I found this a pretty interesting post from Vox Nova. Does withholding communion from pro-abortion politicians just obfuscate and narrow other serious public causes of scandal by public Catholics?
Denying the Eucharist to Torture Supporters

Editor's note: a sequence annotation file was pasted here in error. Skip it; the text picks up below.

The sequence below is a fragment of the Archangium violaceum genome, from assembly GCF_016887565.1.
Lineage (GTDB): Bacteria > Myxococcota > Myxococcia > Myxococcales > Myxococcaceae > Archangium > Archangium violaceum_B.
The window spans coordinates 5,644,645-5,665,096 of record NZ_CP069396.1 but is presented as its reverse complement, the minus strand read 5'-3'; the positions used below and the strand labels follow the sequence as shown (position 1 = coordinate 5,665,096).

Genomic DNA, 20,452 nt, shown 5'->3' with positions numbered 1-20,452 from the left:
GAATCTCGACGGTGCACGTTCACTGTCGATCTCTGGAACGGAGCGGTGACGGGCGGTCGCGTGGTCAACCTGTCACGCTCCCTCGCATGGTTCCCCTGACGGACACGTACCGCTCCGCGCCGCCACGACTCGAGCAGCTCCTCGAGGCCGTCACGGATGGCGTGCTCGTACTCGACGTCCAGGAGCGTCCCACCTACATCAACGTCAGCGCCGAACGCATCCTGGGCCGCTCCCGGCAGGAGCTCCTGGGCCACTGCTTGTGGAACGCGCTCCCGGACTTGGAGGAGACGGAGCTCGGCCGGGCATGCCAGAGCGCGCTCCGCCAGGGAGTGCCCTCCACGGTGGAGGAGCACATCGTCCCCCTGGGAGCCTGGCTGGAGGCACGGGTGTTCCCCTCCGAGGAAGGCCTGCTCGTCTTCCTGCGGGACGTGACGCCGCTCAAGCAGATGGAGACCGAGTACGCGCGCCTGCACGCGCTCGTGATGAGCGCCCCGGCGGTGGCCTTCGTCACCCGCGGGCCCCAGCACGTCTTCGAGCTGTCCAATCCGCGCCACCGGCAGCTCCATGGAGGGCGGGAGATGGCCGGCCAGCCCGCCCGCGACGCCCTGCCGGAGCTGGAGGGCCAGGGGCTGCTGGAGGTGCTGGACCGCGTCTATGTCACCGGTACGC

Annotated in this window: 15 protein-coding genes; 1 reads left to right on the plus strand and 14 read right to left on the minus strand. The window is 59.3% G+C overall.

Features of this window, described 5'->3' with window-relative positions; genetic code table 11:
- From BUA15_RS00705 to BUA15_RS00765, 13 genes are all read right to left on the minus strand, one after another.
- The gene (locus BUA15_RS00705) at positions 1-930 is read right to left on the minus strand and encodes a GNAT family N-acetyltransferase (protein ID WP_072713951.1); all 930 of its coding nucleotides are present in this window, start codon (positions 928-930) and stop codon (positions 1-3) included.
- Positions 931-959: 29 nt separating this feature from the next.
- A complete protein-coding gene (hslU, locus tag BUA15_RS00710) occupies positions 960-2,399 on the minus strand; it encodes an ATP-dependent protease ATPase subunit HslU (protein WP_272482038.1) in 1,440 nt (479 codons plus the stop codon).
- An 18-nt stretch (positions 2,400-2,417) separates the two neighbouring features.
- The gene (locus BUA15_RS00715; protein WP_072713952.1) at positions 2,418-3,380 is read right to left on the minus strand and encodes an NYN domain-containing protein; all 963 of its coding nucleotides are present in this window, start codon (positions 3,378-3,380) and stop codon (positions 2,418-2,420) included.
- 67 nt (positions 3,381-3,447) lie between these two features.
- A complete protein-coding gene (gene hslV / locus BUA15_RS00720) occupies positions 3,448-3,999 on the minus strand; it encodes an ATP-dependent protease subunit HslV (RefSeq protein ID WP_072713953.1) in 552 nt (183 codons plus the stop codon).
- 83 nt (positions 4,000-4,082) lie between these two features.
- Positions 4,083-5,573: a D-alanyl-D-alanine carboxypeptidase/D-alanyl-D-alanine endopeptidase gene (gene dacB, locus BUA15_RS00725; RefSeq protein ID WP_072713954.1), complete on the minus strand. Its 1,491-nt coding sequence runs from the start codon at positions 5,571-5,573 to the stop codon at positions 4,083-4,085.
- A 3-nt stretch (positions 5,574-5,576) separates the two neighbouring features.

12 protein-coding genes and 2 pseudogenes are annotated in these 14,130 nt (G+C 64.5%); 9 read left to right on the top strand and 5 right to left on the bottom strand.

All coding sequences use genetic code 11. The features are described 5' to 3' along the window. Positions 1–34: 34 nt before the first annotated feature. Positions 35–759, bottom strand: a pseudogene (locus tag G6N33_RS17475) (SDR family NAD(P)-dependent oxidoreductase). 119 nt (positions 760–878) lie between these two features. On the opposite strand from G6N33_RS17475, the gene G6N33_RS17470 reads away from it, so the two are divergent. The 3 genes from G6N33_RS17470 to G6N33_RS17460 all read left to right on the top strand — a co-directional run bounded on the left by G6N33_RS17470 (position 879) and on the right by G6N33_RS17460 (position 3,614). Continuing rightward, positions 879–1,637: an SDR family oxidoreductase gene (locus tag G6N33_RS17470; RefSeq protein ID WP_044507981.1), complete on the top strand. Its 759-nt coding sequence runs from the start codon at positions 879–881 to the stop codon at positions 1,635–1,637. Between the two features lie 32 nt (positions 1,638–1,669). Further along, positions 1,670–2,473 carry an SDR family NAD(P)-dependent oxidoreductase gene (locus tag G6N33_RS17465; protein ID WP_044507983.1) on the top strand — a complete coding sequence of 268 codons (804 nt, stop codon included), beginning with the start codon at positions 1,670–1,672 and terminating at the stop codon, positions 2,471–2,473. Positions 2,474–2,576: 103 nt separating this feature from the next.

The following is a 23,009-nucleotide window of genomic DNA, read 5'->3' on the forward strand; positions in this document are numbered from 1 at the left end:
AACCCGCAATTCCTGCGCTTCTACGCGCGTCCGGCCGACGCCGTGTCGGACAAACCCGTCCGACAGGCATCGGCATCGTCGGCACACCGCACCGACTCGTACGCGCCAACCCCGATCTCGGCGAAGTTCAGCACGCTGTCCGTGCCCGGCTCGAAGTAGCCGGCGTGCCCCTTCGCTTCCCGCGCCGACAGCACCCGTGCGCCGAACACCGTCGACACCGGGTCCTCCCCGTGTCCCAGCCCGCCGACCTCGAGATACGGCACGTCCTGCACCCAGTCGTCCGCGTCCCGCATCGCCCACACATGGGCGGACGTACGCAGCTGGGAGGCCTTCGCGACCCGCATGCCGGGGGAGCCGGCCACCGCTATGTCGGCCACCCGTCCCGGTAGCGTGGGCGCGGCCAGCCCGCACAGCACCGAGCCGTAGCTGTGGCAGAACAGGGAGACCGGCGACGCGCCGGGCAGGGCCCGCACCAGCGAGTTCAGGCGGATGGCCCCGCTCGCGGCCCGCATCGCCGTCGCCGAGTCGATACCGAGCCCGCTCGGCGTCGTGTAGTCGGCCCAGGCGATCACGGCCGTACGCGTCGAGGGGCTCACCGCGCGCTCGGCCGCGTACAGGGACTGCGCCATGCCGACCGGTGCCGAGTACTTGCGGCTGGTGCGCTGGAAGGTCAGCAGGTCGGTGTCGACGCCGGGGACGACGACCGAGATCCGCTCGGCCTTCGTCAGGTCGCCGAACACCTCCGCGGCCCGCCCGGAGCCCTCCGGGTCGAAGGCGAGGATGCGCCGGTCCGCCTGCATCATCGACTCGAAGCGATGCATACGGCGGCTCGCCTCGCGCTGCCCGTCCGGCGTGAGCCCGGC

Markel, SJRecently, I decided to read the essay by Archbishop Burke in which he lays out the case for applying canon 915 to politicians who support abortion. Although I disagree with his conclusion, he certainly makes his case well. But the point of this post is not to argue the “communion wars”. Rather, it is to address a neglected implication of Archbishop Burke’s reasoning, that canon 915 should also be applied to public figures who support torture, rather than simply restricting it to abortion alone. The implication is quite obvious, yet rarely addressed.Canon 915 states:“Those who have been excommunicated or interdicted after the imposition or declaration of the penalty and others obstinately persevering in manifest grave sin are not to be admitted to holy communion.”Archbishop Burke lays out the case that it should be applied to Catholic politicians who publicly, after admonition, “continue to support legislation favoring procured abortion and other legislation contrary to the natural moral law.” He claims that the “gravity of the sin of procured abortion and of the sins involved in the commission of other intrinsically evil acts” means that politicians who support such activities meet the standard of “obstinately persevering in manifest grave sin”. The reason for applying the discipline is to avoid serious scandal and to safeguard the sanctity of the Eucharist. After a detailed canonical history of the matter, he concludes:”The discipline applies to any public conduct which is gravely sinful, that is, which violates the law of God in a serious manner. Certainly, the public support of policies and laws which, in the teaching of the Magisterium, are in grave violation of the natural moral law falls under this discipline.”As I said, the point of this post to not to challenge Archbishop Burke’s conclusion. Rather, it is to tease out the full implications of his conclusion. On these grounds, it seems patently obvious that politicians who support torture obstinately persevere in manifest grave sin, and ought to be denied Holy Communion. After all, as noted by the US bishops in the context of the US political scene, torture is one of the intrinsically evil acts that can never be supported or condoned in the current political environment (the others are abortion, euthanasia, human cloning, destructive research on human embryos, genocide, racism, and the targeting of non-combatants in acts of terror or war). A public figure who supports torture then, by the logic of Archbishop Burke, should be refused Holy Communion.I also think that the focus on politicians is too narrow, as in our day, “public” has broader connotations. There are many important public figures with no elected position whose voice is still important. I’m thinking of media personalities, pundits, commentators, journalists, people like that. When they speak or write something in defense of an intrinsically evil act, something that violates the natural moral law, then the very same conclusion arises, for “manifest public support” is grounds for applying the discipline. To take the torture example, that would include not only politicians who have supported and voted for Bush’s “enhanced interrogation techniques” but prominent Catholics like the National Review’s Kathryn Jean Lopez who publicly defend these acts, including waterboarding.Let me end on a note of irony: the newly-formed, but predictable Catholics Against Joe Biden blog spends a lot of time discussing the worthiness of Senator Biden to receive Communion, while simultaneously giving a big shout-out to none other than Kathryn Jean Lopez. Funny they miss that.